multiple intelligences can foster
learning and problem-solving
styles. Short answer tests are not
used because they do not
measure disciplinary mastery or
deep understanding. They only
measure rote memorization skills
and one's ability to do well on
short answer tests. Some states
have developed tests that value
process over the final answer,
such as PAM (Performance
Assessment in Math) and PAL
(Performance Assessment in
People are born with a fixed
amount of intelligence.
Human beings have all of the
intelligences, but each person has
a unique combination, or profile.
Intelligence level does not change
over a lifetime.
We can all improve each of the
intelligences, though some
people will improve more readily
in one intelligence area than in
Teachersdevelopstrategiesthat allow for
What do Multiple Intelligences have to
do with My Classroom as a Teacher
• There are numerous ways to express oneself,
and probably even more ways to gain
knowledge and understand the universe.
Individuals are capable, the theory of multiple
intelligences advocates, of deep understanding
and mastery in the most profound areas of
human experience. Even long before the theory
emerged and was named in 1983 by Howard
Gardner, numerous teachers fostered the
intelligences of their students.
• An MI curriculum is designed to teach content by
taking into account all nine intelligences. A child
may wish to express his or her knowledge of that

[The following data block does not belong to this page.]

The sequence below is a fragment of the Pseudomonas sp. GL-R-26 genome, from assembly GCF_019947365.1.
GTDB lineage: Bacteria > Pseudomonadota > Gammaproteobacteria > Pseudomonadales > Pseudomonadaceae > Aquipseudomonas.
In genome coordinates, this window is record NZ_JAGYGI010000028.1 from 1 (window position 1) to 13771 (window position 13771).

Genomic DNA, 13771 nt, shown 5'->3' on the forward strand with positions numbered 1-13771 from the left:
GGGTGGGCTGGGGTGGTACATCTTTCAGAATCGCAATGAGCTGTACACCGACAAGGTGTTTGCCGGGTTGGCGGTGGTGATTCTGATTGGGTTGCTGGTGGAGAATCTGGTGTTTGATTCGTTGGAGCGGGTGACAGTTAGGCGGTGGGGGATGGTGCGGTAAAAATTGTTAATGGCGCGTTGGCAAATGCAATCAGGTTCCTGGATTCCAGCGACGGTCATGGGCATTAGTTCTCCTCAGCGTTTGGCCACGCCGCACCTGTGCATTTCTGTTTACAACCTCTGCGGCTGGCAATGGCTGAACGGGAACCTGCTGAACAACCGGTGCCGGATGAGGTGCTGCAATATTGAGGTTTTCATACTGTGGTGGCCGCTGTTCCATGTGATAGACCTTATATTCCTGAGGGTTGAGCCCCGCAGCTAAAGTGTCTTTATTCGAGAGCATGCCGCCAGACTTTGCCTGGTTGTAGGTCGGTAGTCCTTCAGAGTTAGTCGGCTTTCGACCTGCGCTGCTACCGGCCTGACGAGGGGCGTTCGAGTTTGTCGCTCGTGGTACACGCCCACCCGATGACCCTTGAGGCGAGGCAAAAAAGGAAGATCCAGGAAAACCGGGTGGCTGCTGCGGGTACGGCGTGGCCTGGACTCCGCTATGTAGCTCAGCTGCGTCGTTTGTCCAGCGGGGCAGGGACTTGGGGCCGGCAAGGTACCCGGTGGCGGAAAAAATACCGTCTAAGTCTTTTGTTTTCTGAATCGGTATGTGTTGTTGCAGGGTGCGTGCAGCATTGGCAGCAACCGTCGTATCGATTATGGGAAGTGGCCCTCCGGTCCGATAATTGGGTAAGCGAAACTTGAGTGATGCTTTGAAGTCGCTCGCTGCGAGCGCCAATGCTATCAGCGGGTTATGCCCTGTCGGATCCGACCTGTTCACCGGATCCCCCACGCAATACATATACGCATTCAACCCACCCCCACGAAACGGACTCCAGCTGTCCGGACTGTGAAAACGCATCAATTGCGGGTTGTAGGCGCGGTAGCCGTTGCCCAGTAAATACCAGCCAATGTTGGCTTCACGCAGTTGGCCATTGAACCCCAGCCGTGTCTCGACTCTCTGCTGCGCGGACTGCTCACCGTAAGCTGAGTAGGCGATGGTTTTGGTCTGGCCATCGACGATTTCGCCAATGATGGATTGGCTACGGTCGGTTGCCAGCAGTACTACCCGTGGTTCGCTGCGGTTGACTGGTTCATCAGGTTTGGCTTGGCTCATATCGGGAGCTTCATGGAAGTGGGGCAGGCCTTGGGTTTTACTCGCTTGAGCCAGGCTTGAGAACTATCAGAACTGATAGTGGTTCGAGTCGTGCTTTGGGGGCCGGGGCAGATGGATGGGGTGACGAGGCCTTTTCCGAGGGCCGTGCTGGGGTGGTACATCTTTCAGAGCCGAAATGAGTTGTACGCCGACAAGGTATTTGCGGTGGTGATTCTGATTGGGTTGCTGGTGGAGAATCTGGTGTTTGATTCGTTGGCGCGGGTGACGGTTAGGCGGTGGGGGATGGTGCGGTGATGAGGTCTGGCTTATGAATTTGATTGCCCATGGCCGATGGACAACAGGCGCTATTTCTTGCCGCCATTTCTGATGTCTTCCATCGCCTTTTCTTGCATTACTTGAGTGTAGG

content in one of many different ways (i.e.,
puppetry, model making, classroom
demonstrations, songs, plays, etc.). Learning
through a variety of unique experiences allows
children to better understand themselves as
lifelong learners, and to see how others acquire
knowledge and apply their skills.
The key to implementing MI successfully is
to design your classroom and the particular
lesson so that students are able to
participate in learning and understand the
material in a variety of ways. Keep the
following in mind:
• 1. Teaching with MI often necessitates that
students work together in groups and/or on
projects that employ many materials. Be sure
that you adapt your classroom space as best
you can to the parameters of the lesson. For
example, if the lesson plan asks students to
work with computers and you do not have
enough in your classroom, try to schedule time
in the computer lab in advance. If the lesson
plan involves drawing or acting, be sure to
arrange your classroom so that there is sufficient
space and materials.
• 2. Be prepared not only to encourage
collaboration and "thinking outside the box," but
also to maintain some control by setting specific
boundaries for students. For example, if the
assignment calls for the students to work
together to develop a presentation, be sure to
define exactly how they should work together
(perhaps by encouraging them to assign
different roles within the group) and what to do if
they have trouble cooperating.
• 3. One "answer" or outcome is not the only
acceptable measure of a child's understanding.
For example, if your objective is for students to
understand the literary elements of a story or
novel (e.g., rising action, conflict, climax, etc.),
different learners might grasp the concept in
different ways. One student might illustrate them
through drawing, another might be able to re-
create the elements through acting, and yet
another might better be able to summarize them
• 4. Students need to have a clear understanding of how
their work will be evaluated. Be sure to lay out the exact
objectives and expectations of your lesson before
beginning. Because MI allows for many different means
of learning and expression, children need to understand
that there may be many different forms of evaluation and
that one style of work is not necessarily more demanding